Waiving Conflicts of Interest

By Zacharias, Fred C. | The Yale Law Journal, November 1998 | Go to article overview

Waiving Conflicts of Interest


Zacharias, Fred C., The Yale Law Journal


This Essay explores the issue of when multiple clients may consent to concurrent representation by a single lawyer.(1) Most American jurisdictions evaluate client consent according to rules formulated by the American Bar Association.(2) The rules allow clients to waive their lawyers' conflicts of interest but impose significant limitations on that right.(3) This Essay concludes that the prevailing consent model is fundamentally flawed.(4)

In order to highlight problems with the ABA approach, this Essay focuses on the primary alternative: California Rule of Professional Conduct 3-310.(5) Like other American jurisdictions, California forbids lawyers to represent clients whose interests conflict, or potentially conflict, with the interests of another current client, a former client, or the lawyer(6) herself.(7) But unlike the other states, California's conflicts provision gives potentially prejudiced clients an absolute right to waive a conflict.(8) The viability of this provision has been questioned even in California. At least one appellate court has suggested that, despite the Code's absolute language, some conflicts of interests are nonwaivable.(9)

California's rule and the judicial response raise important questions about the proper role of consent in conflict-of-interest situations. Consider this example:

   Two criminal codefendants, one an alleged drug kingpin and the other a
   lieutenant in his organization, retain the organization's regular lawyer to
   represent them. They consent to joint representation after being informed
   of the potential for conflicting interests.(10)

Or, consider this common illustration from a transactional setting:

   A commercial real estate developer agrees to buy a parcel of land The
   developer retains an attorney to represent it and the seller of the
   property. Both clients are informed of the potential conflict of interest.
   The seller agrees to the multiple representation because the transaction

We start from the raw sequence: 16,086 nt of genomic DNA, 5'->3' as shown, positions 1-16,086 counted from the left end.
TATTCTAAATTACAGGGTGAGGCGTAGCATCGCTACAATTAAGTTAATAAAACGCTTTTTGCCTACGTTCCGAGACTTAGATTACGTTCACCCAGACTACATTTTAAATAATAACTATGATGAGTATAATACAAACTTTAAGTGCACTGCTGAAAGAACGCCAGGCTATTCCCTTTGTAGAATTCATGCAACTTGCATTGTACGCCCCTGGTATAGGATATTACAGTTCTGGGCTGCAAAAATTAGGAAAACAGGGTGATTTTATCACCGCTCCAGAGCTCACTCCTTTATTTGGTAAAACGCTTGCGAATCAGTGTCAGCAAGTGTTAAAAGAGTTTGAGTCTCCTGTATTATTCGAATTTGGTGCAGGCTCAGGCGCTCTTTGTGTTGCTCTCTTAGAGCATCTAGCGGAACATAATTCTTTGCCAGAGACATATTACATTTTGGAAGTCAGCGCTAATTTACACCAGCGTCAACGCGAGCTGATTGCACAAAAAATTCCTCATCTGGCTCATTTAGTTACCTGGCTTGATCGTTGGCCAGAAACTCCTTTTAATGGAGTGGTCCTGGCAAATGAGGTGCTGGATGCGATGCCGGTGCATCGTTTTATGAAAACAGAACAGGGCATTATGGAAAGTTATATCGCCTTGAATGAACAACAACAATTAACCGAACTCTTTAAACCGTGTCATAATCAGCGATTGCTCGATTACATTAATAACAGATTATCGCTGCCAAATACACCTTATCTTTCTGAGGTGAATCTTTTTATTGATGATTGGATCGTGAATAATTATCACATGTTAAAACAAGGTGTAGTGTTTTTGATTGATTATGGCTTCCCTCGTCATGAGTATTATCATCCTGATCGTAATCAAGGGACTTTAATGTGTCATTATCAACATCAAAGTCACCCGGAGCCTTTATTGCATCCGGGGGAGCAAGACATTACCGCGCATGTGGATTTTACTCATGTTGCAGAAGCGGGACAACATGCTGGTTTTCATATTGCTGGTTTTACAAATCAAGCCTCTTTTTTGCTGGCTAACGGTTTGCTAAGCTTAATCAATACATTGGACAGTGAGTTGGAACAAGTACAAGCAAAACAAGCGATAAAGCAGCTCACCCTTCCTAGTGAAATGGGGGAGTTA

seems straightforward and the developer has agreed to pay the cost of the
   representation.(11)

Should such clients be able to waive lawyer conflicts? When, if ever, should the clients' waivers be overridden? Why, for example, do the California courts foresee a need to find exceptions to California's unambiguous waiver rule?

The following pages analyze these issues. Part I contrasts the conflicts provisions in the California Code with those in the ABA Model Rules. Part II considers the masons why regulators sometimes allow clients to waive the regulatory protections. Part III identifies the reasons why courts typically reserve the power to void client consent if the regulators have not done so.

The Essay then attempts to draw from California's experience. Part IV describes and evaluates the judicial effort to modify California's absolute waiver provision. Part V concludes that California's conflict-of-interest rule focuses insufficiently on the contradictory purposes that conflict regulation serves. The analysis, however, suggests that the ABA alternatives are equally flawed. Part VI therefore offers a new codification of principles regarding waiver of conflicts among concurrent clients that would accomplish the goals of conflicts-of-interest regulation more effectively.

I. THE CONFLICT-OF-INTEREST RULES

The Model Rules contain two rules governing conflicts of interest among current clients. Model Rule 1.7(a) provides in pertinent part:

   A lawyer shall not represent a client if the representation of that client
   will be directly adverse to another client....(12)

Model Rule 1.7(b) provides:

   A lawyer shall not represent a client if the representation of that client
   may be materially limited by the lawyer's responsibilities to another
   client....(13)

The California Rules of Professional Conduct, though worded differently, contain similar proscriptions against conflicted representation:

   A member shall not. … 

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